Italy, the §Hospital of Sant’Anna of Como, Italy and member of the
Accreditation and Quality Improvement Working Group of Italian
Society of Pediatrics, and the jjHospital of Magenta, Azienda Ospedaliera ‘‘Ospedale Civile di Legnano’’ Italy and member of the Accreditation and Quality Improvement Working Group of the Italian Society of
Pediatrics.
Address correspondence and reprint requests to Prof Alfredo Guarino,
Department of Pediatrics University of Naples ‘‘Federico II,’’ Via
Pansini 5, 80131 Naples, Italy (e-mail: alfguari@unina.it).
Two of the authors have been involved in the production of 2 guidelines that
were included in this study (A.G. and C.D.). Neither guideline ranked
first in the AGREE evaluation, and in addition, the concordance between
raters was good, suggesting that there were no biases in the evaluation. In
addition, A.G. promoted and coordinated the present study but did not
take part in the guideline assessment as evaluator.
The authors report no conflicts of interest. There is no potential conflict of
interest in any part of the study and there was no form of payment given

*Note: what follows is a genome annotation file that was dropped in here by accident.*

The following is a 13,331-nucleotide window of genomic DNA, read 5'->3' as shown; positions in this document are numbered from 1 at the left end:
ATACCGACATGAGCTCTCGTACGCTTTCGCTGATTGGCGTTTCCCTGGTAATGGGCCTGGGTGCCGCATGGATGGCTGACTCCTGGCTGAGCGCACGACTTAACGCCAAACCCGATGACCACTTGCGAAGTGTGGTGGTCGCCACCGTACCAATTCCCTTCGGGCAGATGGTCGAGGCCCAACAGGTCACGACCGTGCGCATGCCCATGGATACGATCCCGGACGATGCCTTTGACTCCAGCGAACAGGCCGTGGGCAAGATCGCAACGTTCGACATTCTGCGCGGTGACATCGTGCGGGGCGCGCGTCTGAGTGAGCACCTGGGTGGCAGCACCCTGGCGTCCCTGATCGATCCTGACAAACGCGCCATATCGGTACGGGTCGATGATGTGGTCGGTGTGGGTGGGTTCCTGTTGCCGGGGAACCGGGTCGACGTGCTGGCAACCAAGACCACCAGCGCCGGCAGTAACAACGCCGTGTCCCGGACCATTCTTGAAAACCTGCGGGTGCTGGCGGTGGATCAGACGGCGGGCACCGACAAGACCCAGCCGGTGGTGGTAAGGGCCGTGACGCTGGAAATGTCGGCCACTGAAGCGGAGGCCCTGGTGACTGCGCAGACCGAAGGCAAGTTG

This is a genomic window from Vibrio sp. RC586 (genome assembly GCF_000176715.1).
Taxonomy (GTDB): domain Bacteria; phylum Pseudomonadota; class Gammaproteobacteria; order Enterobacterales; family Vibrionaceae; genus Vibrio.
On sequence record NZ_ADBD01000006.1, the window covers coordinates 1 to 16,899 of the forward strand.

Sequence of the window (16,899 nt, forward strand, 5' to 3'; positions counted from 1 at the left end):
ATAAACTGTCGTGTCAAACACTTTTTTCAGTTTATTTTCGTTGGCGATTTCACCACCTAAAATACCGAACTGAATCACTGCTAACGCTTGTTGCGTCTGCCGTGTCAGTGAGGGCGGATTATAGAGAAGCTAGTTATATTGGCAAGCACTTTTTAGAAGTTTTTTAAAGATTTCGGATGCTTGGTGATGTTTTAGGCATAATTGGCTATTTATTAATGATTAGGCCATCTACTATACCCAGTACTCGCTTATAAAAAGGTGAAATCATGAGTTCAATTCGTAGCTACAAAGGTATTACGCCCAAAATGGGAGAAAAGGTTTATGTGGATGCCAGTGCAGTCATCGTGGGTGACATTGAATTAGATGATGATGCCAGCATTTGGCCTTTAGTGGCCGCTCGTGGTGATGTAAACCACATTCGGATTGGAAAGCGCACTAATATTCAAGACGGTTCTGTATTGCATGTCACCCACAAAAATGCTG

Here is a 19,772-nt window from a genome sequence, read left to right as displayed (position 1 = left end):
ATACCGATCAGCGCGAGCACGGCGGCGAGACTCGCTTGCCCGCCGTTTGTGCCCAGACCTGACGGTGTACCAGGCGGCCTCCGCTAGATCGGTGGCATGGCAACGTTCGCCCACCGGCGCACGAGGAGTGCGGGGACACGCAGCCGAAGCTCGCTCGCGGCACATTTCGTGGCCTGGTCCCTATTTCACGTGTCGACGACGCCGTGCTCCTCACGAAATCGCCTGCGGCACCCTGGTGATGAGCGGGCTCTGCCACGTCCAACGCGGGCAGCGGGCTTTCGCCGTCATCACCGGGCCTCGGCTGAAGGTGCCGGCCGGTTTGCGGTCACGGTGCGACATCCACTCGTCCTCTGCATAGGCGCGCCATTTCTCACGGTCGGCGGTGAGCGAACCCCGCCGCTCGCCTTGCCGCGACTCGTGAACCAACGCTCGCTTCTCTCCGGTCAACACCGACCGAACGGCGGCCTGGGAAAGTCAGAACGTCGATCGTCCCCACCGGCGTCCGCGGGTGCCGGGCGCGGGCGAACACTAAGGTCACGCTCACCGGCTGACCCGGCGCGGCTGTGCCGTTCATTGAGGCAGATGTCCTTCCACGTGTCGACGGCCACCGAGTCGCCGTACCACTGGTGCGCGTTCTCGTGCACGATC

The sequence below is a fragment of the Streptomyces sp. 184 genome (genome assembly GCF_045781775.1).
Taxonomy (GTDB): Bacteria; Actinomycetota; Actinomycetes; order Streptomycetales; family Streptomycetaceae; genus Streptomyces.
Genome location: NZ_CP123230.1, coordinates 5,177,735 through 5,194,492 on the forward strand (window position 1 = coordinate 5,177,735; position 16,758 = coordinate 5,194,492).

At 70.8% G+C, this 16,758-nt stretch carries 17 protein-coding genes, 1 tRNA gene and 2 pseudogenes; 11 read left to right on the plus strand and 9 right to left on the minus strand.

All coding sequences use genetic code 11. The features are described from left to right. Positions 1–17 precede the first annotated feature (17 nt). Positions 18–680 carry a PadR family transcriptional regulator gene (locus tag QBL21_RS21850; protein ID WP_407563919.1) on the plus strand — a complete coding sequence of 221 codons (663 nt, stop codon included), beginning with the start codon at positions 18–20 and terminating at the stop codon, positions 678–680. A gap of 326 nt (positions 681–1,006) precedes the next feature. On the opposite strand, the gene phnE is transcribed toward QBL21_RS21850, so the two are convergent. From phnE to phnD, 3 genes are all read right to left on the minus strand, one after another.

to anyone to produce the manuscript.
Copyright # 2011 by European Society for Pediatric Gastroenterology,
Hepatology, and Nutrition and North American Society for Pediatric
Gastroenterology, Hepatology, and Nutrition
DOI: 10.1097/MPG.0b013e3181e233ac
JPGN
"
Volume 52, Number 2, February 2011
(JPGN 2011;52: 183 – 189)
linical practice guidelines (CPGs) are systematically developed statements to assist practitioners in making decisions
about appropriate health care in specific clinical circumstances (1).
Their purpose is to make explicit recommendations with a definite
intent to influence what clinicians do. The primary goal of CPGs in
pediatrics is to improve the health of infants and children by
ensuring that they receive up-to-date, evidence-based (EB) care.